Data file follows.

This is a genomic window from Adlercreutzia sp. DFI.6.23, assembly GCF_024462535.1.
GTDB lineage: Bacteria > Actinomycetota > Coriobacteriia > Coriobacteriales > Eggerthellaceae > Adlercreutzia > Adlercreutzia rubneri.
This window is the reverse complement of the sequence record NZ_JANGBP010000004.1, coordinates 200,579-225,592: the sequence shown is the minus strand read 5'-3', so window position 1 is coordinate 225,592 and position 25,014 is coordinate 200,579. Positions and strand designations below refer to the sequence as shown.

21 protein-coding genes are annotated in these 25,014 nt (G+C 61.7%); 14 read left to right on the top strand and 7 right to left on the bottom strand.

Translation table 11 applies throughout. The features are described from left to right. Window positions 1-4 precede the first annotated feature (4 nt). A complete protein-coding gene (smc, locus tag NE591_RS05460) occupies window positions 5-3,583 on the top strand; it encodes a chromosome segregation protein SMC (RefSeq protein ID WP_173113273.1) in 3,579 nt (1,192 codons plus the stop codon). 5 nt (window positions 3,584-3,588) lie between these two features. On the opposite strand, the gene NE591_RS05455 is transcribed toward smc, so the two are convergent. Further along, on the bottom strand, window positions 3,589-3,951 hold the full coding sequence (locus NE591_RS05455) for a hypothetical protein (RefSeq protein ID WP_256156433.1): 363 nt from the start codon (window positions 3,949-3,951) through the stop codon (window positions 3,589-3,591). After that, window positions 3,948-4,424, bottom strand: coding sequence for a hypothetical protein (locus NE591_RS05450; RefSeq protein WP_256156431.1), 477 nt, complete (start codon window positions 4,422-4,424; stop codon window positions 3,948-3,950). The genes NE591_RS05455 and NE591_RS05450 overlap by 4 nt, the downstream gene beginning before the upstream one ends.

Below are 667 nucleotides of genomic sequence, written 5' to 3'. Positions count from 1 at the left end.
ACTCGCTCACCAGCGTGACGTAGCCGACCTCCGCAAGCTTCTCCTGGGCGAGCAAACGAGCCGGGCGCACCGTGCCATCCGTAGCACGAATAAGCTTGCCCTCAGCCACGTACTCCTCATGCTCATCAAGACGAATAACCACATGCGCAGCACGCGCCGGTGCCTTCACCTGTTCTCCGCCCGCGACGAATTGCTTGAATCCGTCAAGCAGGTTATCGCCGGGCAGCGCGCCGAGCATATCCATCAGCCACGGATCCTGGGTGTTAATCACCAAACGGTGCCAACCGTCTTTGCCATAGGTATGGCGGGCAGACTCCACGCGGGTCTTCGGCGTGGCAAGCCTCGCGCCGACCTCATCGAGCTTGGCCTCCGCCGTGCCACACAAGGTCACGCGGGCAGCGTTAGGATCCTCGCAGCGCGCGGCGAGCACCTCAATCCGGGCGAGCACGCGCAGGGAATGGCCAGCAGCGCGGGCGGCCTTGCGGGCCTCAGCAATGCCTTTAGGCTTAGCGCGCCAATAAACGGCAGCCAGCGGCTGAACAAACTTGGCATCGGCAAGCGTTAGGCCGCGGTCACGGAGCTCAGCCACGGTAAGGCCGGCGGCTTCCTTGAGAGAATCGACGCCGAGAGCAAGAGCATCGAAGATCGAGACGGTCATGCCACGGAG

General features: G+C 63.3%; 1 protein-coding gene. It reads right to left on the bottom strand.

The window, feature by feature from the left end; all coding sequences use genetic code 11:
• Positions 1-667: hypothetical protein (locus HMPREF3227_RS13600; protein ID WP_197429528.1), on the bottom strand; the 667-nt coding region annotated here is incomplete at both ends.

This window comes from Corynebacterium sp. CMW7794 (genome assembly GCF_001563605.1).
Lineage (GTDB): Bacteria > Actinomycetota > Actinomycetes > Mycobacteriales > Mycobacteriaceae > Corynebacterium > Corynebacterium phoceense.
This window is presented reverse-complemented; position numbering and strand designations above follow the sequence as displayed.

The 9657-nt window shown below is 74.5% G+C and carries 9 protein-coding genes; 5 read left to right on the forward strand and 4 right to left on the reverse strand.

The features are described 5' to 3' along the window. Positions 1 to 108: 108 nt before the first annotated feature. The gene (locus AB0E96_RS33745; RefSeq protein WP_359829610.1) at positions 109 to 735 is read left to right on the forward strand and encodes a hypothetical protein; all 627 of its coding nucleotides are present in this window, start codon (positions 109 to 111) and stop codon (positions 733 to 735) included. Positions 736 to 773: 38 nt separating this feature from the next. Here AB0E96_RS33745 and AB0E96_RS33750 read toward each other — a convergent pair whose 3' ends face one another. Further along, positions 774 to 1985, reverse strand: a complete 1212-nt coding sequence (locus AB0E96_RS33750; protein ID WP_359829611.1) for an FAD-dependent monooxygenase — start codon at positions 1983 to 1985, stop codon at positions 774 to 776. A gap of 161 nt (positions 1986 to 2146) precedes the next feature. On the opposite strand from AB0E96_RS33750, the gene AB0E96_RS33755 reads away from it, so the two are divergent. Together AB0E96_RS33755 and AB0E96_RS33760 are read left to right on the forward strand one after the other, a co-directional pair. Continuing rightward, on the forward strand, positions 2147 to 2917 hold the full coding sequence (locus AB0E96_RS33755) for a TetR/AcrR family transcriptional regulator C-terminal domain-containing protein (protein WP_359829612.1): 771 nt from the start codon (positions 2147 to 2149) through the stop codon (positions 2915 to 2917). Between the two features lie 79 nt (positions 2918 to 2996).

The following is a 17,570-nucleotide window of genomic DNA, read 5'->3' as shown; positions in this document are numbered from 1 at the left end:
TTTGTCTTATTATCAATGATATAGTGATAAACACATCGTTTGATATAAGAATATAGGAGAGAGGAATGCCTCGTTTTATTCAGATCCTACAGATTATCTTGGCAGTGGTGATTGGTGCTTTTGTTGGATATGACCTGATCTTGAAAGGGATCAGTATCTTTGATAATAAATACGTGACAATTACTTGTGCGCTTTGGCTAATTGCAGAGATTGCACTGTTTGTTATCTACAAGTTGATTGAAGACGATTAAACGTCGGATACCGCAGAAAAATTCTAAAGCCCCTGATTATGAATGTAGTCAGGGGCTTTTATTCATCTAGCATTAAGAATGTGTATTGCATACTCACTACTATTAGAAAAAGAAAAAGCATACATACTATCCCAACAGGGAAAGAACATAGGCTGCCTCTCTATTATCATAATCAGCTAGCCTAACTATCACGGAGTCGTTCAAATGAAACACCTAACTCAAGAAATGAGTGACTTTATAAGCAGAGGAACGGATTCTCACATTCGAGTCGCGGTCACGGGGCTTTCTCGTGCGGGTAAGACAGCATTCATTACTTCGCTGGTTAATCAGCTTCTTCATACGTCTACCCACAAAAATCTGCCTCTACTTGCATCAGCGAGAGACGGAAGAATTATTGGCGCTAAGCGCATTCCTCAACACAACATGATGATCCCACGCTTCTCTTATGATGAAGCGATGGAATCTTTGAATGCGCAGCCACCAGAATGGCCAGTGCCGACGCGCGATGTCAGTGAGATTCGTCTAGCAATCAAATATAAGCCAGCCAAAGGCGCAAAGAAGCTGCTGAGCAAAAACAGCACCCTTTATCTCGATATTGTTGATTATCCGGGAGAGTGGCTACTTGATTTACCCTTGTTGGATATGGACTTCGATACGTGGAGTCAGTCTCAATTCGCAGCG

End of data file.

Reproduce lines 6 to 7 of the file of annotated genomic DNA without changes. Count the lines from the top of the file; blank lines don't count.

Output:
Below are 667 nucleotides of genomic sequence, written 5' to 3'. Positions count from 1 at the left end.
ACTCGCTCACCAGCGTGACGTAGCCGACCTCCGCAAGCTTCTCCTGGGCGAGCAAACGAGCCGGGCGCACCGTGCCATCCGTAGCACGAATAAGCTTGCCCTCAGCCACGTACTCCTCATGCTCATCAAGACGAATAACCACATGCGCAGCACGCGCCGGTGCCTTCACCTGTTCTCCGCCCGCGACGAATTGCTTGAATCCGTCAAGCAGGTTATCGCCGGGCAGCGCGCCGAGCATATCCATCAGCCACGGATCCTGGGTGTTAATCACCAAACGGTGCCAACCGTCTTTGCCATAGGTATGGCGGGCAGACTCCACGCGGGTCTTCGGCGTGGCAAGCCTCGCGCCGACCTCATCGAGCTTGGCCTCCGCCGTGCCACACAAGGTCACGCGGGCAGCGTTAGGATCCTCGCAGCGCGCGGCGAGCACCTCAATCCGGGCGAGCACGCGCAGGGAATGGCCAGCAGCGCGGGCGGCCTTGCGGGCCTCAGCAATGCCTTTAGGCTTAGCGCGCCAATAAACGGCAGCCAGCGGCTGAACAAACTTGGCATCGGCAAGCGTTAGGCCGCGGTCACGGAGCTCAGCCACGGTAAGGCCGGCGGCTTCCTTGAGAGAATCGACGCCGAGAGCAAGAGCATCGAAGATCGAGACGGTCATGCCACGGAG